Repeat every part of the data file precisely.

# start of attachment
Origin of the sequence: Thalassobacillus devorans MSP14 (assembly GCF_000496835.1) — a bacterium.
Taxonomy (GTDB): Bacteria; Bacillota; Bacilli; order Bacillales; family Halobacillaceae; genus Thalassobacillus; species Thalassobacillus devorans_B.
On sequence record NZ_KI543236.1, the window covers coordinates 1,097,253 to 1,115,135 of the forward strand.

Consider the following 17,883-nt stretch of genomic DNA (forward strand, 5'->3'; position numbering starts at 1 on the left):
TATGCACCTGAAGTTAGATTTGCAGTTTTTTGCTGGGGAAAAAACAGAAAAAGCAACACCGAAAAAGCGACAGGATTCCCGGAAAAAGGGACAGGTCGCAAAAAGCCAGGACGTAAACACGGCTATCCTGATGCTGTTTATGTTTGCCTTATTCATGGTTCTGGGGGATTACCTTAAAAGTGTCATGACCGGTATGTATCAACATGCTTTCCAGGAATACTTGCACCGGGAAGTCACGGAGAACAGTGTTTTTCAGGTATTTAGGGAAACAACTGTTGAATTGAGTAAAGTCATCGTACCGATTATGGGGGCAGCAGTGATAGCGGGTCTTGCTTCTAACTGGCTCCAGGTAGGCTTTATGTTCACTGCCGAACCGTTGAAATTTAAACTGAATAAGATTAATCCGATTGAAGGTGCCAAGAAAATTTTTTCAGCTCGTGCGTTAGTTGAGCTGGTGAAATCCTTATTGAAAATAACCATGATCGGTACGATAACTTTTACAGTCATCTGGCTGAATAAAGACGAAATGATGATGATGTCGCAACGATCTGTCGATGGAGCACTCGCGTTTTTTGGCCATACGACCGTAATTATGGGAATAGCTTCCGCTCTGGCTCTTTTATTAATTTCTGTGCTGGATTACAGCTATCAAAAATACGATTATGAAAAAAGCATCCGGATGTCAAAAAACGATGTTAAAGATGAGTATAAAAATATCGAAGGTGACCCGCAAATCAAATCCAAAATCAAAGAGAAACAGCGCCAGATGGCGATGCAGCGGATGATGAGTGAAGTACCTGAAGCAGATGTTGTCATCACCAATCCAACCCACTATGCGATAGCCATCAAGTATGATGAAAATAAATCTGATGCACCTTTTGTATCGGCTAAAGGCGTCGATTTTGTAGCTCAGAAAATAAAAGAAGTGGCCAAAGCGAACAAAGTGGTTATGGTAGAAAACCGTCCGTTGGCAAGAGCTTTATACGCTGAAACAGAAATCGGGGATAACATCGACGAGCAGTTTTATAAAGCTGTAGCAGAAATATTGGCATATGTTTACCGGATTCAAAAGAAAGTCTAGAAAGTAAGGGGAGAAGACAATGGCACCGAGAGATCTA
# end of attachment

Origin of the sequence: Thalassobacillus devorans MSP14 (assembly GCF_000496835.1) — a bacterium.
Taxonomy (GTDB): Bacteria; Bacillota; Bacilli; order Bacillales; family Halobacillaceae; genus Thalassobacillus; species Thalassobacillus devorans_B.
On sequence record NZ_KI543236.1, the window covers coordinates 1,097,253 to 1,115,135 of the forward strand.

Consider the following 17,883-nt stretch of genomic DNA (forward strand, 5'->3'; position numbering starts at 1 on the left):
TATGCACCTGAAGTTAGATTTGCAGTTTTTTGCTGGGGAAAAAACAGAAAAAGCAACACCGAAAAAGCGACAGGATTCCCGGAAAAAGGGACAGGTCGCAAAAAGCCAGGACGTAAACACGGCTATCCTGATGCTGTTTATGTTTGCCTTATTCATGGTTCTGGGGGATTACCTTAAAAGTGTCATGACCGGTATGTATCAACATGCTTTCCAGGAATACTTGCACCGGGAAGTCACGGAGAACAGTGTTTTTCAGGTATTTAGGGAAACAACTGTTGAATTGAGTAAAGTCATCGTACCGATTATGGGGGCAGCAGTGATAGCGGGTCTTGCTTCTAACTGGCTCCAGGTAGGCTTTATGTTCACTGCCGAACCGTTGAAATTTAAACTGAATAAGATTAATCCGATTGAAGGTGCCAAGAAAATTTTTTCAGCTCGTGCGTTAGTTGAGCTGGTGAAATCCTTATTGAAAATAACCATGATCGGTACGATAACTTTTACAGTCATCTGGCTGAATAAAGACGAAATGATGATGATGTCGCAACGATCTGTCGATGGAGCACTCGCGTTTTTTGGCCATACGACCGTAATTATGGGAATAGCTTCCGCTCTGGCTCTTTTATTAATTTCTGTGCTGGATTACAGCTATCAAAAATACGATTATGAAAAAAGCATCCGGATGTCAAAAAACGATGTTAAAGATGAGTATAAAAATATCGAAGGTGACCCGCAAATCAAATCCAAAATCAAAGAGAAACAGCGCCAGATGGCGATGCAGCGGATGATGAGTGAAGTACCTGAAGCAGATGTTGTCATCACCAATCCAACCCACTATGCGATAGCCATCAAGTATGATGAAAATAAATCTGATGCACCTTTTGTATCGGCTAAAGGCGTCGATTTTGTAGCTCAGAAAATAAAAGAAGTGGCCAAAGCGAACAAAGTGGTTATGGTAGAAAACCGTCCGTTGGCAAGAGCTTTATACGCTGAAACAGAAATCGGGGATAACATCGACGAGCAGTTTTATAAAGCTGTAGCAGAAATATTGGCATATGTTTACCGGATTCAAAAGAAAGTCTAGAAAGTAAGGGGAGAAGACAATGGCACCGAGAGATCTA